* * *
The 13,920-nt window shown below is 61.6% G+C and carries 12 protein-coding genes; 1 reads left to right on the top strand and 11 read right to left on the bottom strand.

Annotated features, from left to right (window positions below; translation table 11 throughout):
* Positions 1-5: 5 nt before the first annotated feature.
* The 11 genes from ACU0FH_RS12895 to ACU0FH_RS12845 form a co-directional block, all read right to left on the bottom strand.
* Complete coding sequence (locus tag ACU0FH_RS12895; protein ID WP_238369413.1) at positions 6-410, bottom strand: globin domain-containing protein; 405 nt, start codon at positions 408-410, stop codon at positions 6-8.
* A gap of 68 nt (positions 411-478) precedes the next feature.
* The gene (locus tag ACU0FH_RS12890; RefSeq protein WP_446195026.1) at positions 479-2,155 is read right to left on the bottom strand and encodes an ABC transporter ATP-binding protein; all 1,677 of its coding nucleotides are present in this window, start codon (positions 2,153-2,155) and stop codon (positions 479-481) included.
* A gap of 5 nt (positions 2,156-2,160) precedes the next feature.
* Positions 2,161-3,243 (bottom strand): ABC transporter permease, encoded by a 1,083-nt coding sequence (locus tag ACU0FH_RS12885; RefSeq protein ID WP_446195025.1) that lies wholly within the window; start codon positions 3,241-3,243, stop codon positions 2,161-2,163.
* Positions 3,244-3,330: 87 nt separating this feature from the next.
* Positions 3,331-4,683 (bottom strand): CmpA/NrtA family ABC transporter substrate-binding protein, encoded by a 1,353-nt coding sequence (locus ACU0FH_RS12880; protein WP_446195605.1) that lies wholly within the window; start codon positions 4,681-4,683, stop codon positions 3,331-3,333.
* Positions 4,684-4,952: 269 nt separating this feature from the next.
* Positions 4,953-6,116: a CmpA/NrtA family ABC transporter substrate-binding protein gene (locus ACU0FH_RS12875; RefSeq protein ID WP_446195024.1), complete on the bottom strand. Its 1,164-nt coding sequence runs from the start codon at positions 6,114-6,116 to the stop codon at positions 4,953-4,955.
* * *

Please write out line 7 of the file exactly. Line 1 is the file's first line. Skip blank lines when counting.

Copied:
* The gene (locus tag ACU0FH_RS12890; RefSeq protein WP_446195026.1) at positions 479-2,155 is read right to left on the bottom strand and encodes an ABC transporter ATP-binding protein; all 1,677 of its coding nucleotides are present in this window, start codon (positions 2,153-2,155) and stop codon (positions 479-481) included.